Structural Determination of Membrane Mimics Using Small-angle X-ray and Neutron Scattering

Oliver, Ryan, Chemistry - Graduate School of Arts and Sciences, University of Virginia
Columbus, Linda, Department of Chemistry, University of Virginia

The challenge of finding a suitable membrane mimic that produces a stable and functionally active membrane protein is one of the primary obstacles faced in membrane protein investigations. Not only is there a lack of understanding about the properties of the surrounding environment that produce such a stable complex, but many physical properties, such as size and shape, of the membrane mimics themselves remain uncharacterized. This dissertation presents the determination of such physical properties from small-angle scattering detergent-based membrane mimics to serve as a baseline for investigating how certain factors of the membrane mimic might influence membrane protein stability. First, the dependence of micelle size and shape on detergent monomer structure, such as head group chemistry and alkyl chain length, was determined using systematic variations in detergent structures and measuring properties of the resulting micelles formed. Next, detergent mixtures were investigated to determine the dependence of mixed micelle properties on detergent composition. Finally, aggregate structures of lipid-detergent mixtures expected to form bicelles were characterized in the detergent-rich regime. Contrast variation experiments performed on aggregates formed by these mixtures are expected to reveal internal organization and distribution of lipid and detergent molecules between the bicelle core and rim regions.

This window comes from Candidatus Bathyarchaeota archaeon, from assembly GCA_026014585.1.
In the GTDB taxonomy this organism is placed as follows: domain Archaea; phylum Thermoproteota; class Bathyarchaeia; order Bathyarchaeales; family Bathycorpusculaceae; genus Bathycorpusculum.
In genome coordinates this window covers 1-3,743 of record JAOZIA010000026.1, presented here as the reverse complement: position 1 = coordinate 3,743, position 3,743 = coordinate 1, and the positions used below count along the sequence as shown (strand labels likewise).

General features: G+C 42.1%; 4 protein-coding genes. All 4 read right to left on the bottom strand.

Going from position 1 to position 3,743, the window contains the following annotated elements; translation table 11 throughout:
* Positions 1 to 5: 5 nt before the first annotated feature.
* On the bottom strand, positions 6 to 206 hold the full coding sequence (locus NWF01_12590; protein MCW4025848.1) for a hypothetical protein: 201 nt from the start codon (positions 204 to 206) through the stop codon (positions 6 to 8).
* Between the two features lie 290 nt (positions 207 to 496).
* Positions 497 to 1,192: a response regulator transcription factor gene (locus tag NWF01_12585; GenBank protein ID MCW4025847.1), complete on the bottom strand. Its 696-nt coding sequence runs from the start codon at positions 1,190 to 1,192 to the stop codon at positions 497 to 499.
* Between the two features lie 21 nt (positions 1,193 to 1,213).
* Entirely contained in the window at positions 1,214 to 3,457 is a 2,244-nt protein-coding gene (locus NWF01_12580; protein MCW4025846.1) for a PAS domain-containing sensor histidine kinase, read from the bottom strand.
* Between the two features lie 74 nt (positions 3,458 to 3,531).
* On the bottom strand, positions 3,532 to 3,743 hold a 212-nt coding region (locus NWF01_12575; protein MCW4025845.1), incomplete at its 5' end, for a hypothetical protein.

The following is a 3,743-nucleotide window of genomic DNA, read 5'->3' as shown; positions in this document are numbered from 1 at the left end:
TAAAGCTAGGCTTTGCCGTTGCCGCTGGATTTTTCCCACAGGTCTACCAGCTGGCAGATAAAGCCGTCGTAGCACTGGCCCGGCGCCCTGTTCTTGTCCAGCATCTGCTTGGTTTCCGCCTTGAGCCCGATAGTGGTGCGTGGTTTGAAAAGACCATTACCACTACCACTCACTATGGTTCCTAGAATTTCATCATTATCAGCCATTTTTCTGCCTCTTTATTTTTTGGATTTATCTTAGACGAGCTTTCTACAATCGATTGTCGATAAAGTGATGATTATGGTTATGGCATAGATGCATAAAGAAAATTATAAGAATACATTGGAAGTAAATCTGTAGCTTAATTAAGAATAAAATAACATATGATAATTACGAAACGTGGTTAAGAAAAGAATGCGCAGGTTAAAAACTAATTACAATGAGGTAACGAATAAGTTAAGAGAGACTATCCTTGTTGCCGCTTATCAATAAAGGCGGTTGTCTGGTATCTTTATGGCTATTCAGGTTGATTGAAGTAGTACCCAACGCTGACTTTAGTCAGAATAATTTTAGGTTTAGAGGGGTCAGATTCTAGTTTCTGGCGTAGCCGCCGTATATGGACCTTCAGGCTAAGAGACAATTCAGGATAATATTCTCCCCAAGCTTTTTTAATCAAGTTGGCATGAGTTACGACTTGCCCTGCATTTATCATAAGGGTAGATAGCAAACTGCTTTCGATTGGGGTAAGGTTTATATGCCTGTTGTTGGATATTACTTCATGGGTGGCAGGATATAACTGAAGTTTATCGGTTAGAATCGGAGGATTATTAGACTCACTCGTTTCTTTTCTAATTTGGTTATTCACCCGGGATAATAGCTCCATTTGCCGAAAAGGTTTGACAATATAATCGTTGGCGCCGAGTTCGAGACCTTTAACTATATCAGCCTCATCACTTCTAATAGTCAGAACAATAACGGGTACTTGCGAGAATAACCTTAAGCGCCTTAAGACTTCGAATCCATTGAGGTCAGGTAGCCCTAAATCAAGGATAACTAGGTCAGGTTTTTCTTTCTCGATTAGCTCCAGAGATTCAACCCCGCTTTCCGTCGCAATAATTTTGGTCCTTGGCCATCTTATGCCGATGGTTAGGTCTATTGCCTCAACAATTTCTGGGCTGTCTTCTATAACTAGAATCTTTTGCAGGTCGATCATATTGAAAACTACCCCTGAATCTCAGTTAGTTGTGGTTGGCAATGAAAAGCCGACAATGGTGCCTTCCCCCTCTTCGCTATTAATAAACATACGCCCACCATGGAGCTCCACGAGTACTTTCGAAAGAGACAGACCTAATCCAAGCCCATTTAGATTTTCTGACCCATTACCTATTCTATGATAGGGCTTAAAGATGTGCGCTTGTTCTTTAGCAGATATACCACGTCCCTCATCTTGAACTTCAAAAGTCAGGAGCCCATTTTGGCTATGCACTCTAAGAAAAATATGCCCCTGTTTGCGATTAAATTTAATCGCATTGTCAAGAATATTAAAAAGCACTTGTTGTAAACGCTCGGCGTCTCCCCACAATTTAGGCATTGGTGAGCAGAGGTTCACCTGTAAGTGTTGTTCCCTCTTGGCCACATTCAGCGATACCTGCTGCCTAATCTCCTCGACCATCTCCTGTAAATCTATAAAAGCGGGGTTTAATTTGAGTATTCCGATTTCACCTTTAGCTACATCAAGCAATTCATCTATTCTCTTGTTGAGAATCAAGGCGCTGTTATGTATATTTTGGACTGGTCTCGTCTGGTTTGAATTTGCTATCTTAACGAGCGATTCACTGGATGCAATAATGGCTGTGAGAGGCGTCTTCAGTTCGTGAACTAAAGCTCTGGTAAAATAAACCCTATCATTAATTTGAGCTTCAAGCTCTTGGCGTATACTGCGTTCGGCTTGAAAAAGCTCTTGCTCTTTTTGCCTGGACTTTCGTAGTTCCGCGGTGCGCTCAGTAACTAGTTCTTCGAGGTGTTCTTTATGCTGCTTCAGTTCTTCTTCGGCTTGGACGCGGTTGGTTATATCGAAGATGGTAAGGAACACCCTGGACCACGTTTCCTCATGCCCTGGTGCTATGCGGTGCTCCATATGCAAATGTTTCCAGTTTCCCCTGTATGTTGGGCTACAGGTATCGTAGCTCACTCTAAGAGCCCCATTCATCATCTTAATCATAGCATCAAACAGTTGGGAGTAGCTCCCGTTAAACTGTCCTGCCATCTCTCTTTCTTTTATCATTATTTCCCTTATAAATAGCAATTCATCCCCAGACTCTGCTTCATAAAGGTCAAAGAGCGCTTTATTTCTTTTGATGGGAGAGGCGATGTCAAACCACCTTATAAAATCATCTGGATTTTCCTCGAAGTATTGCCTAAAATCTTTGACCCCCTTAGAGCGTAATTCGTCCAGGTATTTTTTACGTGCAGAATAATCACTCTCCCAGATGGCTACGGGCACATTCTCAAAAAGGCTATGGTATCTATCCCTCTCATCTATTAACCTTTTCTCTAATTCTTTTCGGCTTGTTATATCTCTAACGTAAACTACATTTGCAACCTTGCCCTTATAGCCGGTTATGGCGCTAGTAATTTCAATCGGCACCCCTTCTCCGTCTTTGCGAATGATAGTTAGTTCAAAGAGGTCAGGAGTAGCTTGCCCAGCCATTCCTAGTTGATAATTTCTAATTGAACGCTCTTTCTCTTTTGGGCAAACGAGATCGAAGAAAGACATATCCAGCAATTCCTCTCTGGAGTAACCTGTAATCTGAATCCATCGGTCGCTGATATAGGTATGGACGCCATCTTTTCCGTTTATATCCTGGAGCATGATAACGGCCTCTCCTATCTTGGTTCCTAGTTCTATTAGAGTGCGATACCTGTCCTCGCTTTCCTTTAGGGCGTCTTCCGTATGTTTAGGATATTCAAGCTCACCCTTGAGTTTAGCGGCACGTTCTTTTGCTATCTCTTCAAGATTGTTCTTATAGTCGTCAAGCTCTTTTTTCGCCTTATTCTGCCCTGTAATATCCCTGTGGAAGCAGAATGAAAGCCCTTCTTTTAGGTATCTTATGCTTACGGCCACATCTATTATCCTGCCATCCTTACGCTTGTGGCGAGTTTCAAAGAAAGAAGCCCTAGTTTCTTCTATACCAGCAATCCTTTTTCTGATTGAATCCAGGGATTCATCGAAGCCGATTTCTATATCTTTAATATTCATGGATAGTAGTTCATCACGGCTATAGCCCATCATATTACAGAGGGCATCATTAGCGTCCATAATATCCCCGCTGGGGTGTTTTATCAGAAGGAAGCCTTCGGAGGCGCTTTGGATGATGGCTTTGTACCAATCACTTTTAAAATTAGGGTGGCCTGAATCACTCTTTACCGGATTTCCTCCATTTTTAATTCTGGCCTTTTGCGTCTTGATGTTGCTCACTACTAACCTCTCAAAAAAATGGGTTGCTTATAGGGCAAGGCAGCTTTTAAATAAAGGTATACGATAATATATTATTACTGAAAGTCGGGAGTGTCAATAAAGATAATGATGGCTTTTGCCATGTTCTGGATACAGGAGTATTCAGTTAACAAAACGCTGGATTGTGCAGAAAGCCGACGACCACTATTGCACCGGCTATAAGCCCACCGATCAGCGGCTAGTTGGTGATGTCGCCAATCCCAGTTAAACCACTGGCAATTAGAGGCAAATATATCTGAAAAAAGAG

PHD (Doctor of Philosophy)
membrane protein, detergent, micelle, bicelle, SAXS, SANS
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